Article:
Screw these anti-war demonstrators

Discussion in 'Politics' started by aphexcoil, Jan 18, 2003.

  1. rs7


    Huh....took longer than I thought. About three seconds. The first link had a "disclaimer".
    #111     Jan 21, 2003
  2. tampa


    ...ah, unless I am mistaken, it was not the other countries that went along with the US - it was the US that went along with the others. The resolution passed bore very little resemblance to the resolution that Bush wanted...
    #112     Jan 21, 2003
  3. I believe you are mistaken - though "resemblance" is in the eye of the beholder, I suppose, and I'm not really sure what you're presuming "Bush wanted."

    As I recall it went like this: The main point of contention (pushed chiefly by, suprise!, the French) was over what kind of language the resolution would provide regarding use of force. At one point, the US maximum position was for something akin to the Gulf War resolutions - military enforcement, with no need for further resolutions. The French maximum position was for language requiring members to return to the Security Council for approval before use of force. The unanimously approved compromise set the stage for a resumption of inspections, but included neither maximum position, allowing the US to rest on the argument that prior resolutions already spelled out a right to use force, while the French and others considered the issue still open.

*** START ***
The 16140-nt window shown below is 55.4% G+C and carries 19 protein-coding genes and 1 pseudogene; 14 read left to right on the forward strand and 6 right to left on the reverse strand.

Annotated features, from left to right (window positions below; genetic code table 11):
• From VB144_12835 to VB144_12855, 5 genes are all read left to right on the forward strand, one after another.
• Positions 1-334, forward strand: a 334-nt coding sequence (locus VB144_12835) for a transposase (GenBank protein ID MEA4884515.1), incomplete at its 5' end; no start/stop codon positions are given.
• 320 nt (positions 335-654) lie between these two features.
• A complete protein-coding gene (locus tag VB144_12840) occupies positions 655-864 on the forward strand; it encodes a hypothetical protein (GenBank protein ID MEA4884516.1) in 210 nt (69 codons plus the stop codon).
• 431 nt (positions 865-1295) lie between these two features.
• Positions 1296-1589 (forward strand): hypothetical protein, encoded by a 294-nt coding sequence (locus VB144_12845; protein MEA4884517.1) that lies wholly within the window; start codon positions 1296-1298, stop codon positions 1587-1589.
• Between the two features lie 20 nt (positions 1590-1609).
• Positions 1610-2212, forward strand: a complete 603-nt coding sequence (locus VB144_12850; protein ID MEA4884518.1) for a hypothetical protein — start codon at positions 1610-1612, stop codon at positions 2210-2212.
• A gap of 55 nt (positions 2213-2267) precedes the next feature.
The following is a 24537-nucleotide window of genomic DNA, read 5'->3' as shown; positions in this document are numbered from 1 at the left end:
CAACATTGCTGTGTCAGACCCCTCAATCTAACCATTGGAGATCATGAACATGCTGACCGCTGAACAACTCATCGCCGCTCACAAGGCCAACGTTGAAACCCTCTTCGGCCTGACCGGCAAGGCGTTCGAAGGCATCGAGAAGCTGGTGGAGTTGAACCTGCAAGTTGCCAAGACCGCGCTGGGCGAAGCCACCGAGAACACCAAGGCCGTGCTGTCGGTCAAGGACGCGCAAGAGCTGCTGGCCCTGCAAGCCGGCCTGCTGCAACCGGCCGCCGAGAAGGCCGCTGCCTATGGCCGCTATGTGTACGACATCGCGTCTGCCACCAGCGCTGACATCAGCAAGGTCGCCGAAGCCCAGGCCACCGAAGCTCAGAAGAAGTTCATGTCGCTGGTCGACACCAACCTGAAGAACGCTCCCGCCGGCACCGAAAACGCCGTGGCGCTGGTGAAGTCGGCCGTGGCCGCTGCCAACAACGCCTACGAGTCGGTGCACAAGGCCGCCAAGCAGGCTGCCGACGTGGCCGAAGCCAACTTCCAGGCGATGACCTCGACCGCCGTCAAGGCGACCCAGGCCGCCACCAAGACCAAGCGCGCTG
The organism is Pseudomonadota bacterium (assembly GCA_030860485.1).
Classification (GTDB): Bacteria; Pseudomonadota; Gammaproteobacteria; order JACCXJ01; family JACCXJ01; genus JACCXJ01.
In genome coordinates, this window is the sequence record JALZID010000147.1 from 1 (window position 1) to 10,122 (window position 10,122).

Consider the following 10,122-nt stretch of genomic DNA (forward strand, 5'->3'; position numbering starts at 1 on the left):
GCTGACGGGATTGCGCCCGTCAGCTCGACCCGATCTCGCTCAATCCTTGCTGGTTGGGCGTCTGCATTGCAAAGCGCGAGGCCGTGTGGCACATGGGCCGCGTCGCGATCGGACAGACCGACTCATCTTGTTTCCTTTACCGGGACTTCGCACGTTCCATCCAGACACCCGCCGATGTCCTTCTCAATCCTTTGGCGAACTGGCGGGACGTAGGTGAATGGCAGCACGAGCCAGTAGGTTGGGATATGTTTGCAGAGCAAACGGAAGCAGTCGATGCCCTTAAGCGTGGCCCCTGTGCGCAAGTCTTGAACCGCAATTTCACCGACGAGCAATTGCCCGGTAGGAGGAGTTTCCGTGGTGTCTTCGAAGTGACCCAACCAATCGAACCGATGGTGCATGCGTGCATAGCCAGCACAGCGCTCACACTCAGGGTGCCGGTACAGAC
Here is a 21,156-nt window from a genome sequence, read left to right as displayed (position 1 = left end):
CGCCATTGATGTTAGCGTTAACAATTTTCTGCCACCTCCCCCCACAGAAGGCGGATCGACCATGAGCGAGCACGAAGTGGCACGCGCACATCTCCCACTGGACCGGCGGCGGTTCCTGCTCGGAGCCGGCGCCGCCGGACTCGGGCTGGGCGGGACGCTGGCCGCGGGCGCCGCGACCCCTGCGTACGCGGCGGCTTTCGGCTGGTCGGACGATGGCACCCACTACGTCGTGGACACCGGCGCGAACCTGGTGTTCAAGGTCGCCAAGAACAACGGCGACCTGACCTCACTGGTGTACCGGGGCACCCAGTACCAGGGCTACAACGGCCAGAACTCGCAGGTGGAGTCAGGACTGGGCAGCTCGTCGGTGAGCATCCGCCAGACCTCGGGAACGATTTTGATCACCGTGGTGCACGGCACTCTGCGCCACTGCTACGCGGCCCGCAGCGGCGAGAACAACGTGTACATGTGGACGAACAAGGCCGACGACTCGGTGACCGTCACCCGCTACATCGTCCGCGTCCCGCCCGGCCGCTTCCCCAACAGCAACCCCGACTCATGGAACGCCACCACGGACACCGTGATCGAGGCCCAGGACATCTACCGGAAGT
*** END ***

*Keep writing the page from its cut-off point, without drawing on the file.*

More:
Democrats have liked to take credit for forcing Bush to go to the UN. Bush supporters have claimed that there was always an intention to take the case to the UN.
    #113     Jan 21, 2003
  4. Josh_B


    First, the smear of veterans. Speaking of the 11 million Americans who, during the Vietnam years, answered their country's draft call and the 2 million who served in Vietnam, Rumsfeld alleged that these draftees "added no value, no advantage, really, to the United States armed services over any sustained period of time, because the churning that took place, it took enormous amount of effort in terms of training, and then they were gone."

    I'll say "then, they were gone!" Of the 58,152 Americans who gave their lives in Vietnam 20,352 of them were draftees. How dare the secretary of defense say these good and brave Americans "added no value, no advantage, to the United States armed services?"

    Great respect and appreciation for our vets...

    #114     Jan 22, 2003
  5. I think this has been taken completely out of context. What Rumsfeld is talking about is costs. He saying is that, on an accounting basis, the service given by the draftees was offset by a.) the enormous training expense and b.) by the shorter term of service.
    #115     Jan 23, 2003